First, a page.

He is one of the world’s most high-profile skateboarders with more than 4.7m followers on Instagram.
Californian Nyjah Huston is being tipped for crossover stardom when he competes in the first ever Olympic Games skateboarding competition, in the Mens’s Street category.
Huston grew up in Northern California in a home-schooled Rastafarian family that was strictly vegan, with a Black father and a white mother.
His father, Adeyemi was a skateboarder, and in 2005 the family bought a 15,000sq-ft skatepark near their home in Davis, California.
Huston took part in and won his first amateur contest in 2005, and signed his first skateboard deal at the age of seven.
The family then left the US and move to Puerto Rico to live off the land but when his parents separated he remained there with his father, while his mother and two siblings returned to the mainland US.
In 2010 when his mother filed for divorce and was granted full custody he too returned to live with her.
Huston says that he has been estranged from his father since leaving Puerto Rico.
“He taught me how to be a skateboarder in the right way,” he told the Associated Press.
“He knew there was more to life than just skateboarding. He pushed me. It wasn’t always easy when I was a kid to skate big-ass rails that scared ... me. He helped make me a strong person. There are no hard feelings there.”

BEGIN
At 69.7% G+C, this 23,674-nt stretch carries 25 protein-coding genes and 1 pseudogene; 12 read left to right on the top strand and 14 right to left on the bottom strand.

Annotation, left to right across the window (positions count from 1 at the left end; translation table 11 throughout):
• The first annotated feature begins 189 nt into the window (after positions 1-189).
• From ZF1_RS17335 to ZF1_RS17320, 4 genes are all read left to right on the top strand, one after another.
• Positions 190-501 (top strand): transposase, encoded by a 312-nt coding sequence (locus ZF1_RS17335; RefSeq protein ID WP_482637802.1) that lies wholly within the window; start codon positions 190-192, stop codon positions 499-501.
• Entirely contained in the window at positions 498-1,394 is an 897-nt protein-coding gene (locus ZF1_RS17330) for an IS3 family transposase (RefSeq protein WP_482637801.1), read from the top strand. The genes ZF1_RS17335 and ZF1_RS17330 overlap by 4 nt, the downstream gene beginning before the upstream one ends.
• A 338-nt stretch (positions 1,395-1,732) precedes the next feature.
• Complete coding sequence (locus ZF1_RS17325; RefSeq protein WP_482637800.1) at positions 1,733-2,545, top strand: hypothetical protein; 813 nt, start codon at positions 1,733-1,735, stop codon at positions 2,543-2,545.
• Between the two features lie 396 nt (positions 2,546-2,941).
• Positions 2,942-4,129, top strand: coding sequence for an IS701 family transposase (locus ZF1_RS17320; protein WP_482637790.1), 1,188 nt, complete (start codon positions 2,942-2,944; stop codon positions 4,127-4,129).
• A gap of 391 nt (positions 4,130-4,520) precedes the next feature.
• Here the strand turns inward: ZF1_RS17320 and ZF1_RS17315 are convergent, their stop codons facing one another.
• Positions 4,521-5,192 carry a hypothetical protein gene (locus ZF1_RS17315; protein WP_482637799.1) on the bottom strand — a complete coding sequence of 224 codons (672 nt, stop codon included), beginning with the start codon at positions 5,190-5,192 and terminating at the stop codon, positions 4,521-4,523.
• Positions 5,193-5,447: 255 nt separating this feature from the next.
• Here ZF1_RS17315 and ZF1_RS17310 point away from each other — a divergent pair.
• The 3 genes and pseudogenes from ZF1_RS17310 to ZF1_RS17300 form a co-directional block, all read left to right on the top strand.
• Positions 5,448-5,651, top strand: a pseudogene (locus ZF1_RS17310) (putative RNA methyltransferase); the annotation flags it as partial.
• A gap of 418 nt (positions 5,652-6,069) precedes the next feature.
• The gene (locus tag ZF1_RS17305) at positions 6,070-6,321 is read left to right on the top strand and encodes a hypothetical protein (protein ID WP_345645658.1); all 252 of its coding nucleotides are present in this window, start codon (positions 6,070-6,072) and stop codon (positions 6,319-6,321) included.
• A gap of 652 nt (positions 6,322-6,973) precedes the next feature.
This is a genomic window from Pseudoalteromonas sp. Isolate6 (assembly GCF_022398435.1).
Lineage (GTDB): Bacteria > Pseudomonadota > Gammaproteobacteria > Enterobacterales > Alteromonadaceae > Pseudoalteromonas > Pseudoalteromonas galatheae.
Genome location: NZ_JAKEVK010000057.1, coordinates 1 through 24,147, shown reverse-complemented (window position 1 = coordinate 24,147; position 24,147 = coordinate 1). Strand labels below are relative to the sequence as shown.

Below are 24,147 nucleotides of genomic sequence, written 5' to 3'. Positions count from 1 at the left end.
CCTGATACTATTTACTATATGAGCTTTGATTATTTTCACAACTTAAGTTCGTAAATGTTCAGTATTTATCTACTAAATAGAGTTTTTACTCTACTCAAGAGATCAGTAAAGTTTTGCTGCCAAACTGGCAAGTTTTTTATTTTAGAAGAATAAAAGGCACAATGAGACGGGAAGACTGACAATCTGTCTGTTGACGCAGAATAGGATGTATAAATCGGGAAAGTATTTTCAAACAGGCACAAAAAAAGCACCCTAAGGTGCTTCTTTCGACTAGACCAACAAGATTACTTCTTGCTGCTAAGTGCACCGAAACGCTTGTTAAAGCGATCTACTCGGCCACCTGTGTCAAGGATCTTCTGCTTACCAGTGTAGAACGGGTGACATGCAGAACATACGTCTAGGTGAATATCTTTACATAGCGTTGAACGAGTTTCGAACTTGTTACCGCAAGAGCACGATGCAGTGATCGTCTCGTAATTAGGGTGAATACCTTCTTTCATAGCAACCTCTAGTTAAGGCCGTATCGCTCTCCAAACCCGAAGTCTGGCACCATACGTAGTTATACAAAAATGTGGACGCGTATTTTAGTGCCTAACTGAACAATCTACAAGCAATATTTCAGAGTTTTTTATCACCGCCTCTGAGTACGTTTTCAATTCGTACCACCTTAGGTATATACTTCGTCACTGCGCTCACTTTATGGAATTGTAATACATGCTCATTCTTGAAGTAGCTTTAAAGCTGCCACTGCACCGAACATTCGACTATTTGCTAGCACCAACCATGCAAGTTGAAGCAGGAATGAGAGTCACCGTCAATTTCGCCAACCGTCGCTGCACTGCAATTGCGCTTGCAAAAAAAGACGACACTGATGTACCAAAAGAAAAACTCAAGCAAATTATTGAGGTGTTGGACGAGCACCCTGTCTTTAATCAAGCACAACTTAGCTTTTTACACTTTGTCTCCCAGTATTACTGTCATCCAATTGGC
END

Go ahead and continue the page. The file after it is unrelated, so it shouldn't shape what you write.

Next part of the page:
That year, at the age of 15, he joined the Street League Skateboarding tour, which paid out up to $150,000 per event.
Now Huston has an estimated personal worth of around $12m, according to Celebrity Net Worth.
The next year he would win his first X Games medal, of which he now has 19, and is the most successful skateboarder in the competition’s history.
At the age of 18 in 2013 he bought a $2.55m home in San Juan Capistrano, in California’s Orange County, where he lived and threw a string of parties, that had to be shut down by police.
And in 2017 he was charged with assault after a fight and pleaded no contest to misdemeanor disturbing the peace.
After that he moved to a $3.6m home in Laguna Beach, California, and he now has his own skate park in an industrial warehouse in San Clemente, as well as his own company, Disorder Skateboards.
Huston and his mother also founded a nonprofit called Let It Flow to repair wells and provide clean drinking water around the world.
Tony Hawk even joined them on a trip to Ethiopia, where they repaired 15 wells.
Huston says that he has done a great deal of study of the layout of the Tokyo street skateboarding venue.
“I feel like a kid when that stuff comes out. It’s a new toy,” he told The Los Angeles Times.
And he admitted that he was feeling some pressure over his appearance in Tokyo.
“I don’t like thinking that way,” he told the newspaper.
“But that’s the reality — it’s the Olympics.”
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